Paul Salopek visits with refugees from the Syrian war in Jordan, where they live with their families picking tomatoes. Content warning: the following text contains references to war and displacement.


5 - 12


English Language Arts, Social Studies, Anthropology, Storytelling, Geography

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In celebration of the ten-year anniversary of Paul Salopek's first steps on his Out of Eden Walk journey, this dispatch is now available for educational use in fifth- and eighth-grade reading levels. The original text is available as the default reading level, as well as on the Out of Eden Walk website.

By Paul Salopek


We walk out of the desert and come to where the earth rises and falls beneath our footsteps, in long, regular waves, like corduroy—fields of plowed sand. The hills of Wadi Rum, Jordan, fade in iron-colored light. Dusk is falling. It grows colder by the minute. A path leads through the thickening dark to tents that glow yellow from within. They look like jellyfish adrift in a sunless sea. We secure our two cargo mules to large stones. We approach the first tent.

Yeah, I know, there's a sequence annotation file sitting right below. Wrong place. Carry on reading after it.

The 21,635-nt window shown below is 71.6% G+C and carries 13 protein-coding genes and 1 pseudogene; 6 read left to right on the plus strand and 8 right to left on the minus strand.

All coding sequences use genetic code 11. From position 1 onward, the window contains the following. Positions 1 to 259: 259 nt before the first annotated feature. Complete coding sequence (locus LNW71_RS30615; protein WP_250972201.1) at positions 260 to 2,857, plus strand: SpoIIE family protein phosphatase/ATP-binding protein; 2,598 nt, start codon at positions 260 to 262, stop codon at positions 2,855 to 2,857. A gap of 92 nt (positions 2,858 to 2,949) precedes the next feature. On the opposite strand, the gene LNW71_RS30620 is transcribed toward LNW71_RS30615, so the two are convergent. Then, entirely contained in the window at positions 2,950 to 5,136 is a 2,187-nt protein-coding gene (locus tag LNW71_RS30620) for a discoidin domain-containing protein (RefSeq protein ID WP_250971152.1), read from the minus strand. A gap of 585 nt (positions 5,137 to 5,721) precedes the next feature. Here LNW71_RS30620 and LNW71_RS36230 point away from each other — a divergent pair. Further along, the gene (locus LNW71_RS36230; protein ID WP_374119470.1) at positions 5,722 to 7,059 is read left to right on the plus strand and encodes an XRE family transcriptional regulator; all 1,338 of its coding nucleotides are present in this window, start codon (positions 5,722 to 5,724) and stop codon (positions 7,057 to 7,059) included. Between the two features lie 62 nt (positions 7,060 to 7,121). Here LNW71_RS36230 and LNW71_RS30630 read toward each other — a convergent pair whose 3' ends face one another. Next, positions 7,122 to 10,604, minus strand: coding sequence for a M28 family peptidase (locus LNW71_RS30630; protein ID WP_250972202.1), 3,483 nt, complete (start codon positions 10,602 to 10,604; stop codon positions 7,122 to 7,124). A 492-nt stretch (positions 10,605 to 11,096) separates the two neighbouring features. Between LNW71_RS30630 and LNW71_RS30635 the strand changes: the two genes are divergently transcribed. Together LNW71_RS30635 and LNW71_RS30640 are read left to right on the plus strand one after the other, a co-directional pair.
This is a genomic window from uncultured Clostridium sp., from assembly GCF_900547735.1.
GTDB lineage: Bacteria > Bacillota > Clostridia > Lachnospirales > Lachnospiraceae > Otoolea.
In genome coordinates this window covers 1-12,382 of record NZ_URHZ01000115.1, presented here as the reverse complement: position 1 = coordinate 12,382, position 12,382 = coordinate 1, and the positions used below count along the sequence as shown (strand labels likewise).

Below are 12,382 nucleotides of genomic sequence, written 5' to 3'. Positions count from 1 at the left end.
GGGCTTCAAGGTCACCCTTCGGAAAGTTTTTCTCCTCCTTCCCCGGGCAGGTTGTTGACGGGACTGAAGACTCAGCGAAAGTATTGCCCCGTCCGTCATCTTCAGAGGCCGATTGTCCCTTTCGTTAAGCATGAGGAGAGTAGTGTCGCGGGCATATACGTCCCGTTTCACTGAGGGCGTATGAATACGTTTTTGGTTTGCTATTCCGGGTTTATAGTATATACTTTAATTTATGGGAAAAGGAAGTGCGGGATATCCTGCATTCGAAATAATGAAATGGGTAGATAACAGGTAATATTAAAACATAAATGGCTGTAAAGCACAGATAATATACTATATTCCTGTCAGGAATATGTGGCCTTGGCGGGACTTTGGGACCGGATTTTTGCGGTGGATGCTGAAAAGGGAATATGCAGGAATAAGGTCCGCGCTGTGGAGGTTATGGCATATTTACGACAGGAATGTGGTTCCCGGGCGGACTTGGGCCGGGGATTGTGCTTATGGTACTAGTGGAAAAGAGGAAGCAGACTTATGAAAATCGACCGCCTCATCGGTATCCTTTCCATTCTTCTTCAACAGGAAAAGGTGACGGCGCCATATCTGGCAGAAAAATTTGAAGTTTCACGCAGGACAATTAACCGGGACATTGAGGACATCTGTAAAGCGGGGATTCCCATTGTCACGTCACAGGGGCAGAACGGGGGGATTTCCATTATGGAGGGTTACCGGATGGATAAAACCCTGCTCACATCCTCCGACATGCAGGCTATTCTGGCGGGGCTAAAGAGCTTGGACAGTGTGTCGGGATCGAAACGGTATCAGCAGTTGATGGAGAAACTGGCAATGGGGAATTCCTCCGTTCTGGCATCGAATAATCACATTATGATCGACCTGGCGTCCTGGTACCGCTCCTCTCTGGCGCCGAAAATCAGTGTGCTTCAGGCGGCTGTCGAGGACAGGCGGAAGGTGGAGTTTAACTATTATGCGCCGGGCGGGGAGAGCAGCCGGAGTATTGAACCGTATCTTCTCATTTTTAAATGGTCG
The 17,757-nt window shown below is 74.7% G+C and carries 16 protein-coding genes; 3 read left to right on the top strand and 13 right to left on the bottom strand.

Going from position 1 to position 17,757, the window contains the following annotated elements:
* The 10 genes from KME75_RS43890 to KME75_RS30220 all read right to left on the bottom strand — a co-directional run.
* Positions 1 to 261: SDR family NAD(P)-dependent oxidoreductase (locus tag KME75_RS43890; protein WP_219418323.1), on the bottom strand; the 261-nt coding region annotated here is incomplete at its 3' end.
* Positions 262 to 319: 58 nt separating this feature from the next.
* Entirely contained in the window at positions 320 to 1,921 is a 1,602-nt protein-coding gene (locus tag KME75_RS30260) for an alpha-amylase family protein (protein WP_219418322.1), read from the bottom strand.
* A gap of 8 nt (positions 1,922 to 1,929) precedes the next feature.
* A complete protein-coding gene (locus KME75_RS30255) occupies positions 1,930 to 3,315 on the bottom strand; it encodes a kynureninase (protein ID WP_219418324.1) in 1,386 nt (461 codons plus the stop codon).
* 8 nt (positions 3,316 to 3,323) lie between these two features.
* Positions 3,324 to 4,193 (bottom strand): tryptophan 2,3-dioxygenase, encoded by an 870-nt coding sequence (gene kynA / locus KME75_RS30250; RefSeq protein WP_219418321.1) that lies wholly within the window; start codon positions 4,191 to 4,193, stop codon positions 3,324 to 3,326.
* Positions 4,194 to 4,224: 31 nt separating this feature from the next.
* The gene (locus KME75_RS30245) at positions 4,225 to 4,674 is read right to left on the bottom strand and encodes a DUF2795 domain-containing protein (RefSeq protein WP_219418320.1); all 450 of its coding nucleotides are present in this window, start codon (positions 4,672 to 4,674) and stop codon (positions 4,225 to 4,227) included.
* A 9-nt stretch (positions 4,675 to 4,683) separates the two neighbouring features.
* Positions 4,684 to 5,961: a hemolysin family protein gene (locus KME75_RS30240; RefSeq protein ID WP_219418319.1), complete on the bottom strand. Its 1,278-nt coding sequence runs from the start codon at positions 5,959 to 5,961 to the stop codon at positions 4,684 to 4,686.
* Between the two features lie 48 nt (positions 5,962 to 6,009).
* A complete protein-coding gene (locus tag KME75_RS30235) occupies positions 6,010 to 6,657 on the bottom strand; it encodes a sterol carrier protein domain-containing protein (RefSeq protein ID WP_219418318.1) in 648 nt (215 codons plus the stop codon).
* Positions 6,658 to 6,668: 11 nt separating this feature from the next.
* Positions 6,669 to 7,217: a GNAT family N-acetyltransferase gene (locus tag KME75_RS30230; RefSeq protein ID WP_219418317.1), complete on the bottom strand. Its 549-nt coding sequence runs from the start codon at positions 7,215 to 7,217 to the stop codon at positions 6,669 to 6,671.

Salaamu aleikum,” calls Hamoudi Enwaje’ al Bedul, my guide.

The tent, which had been noisy with voices, falls silent. A man throws back the entrance flap, and after a spoken exchange in Arabic that lasts no longer than 30 seconds, he waves us in. Fifteen people sit inside atop foam mattresses. A sad-faced woman layered in sweaters loads more sticks into a small woodstove. Blue tribal tattoos dot each of her wrinkled cheeks and her chin. She beckons us to sit near the heat, in a circle of staring, wild-haired children. She pours us glasses of syrupy tea. She serves us a platter of fresh tomatoes, pickled green tomatoes, and fried broccoli.

“There is no meat,” the man apologizes. “Here, we only dream of chicken.” Everyone in the tent laughs.

They are tomato pickers. They are Bedouins from Syria.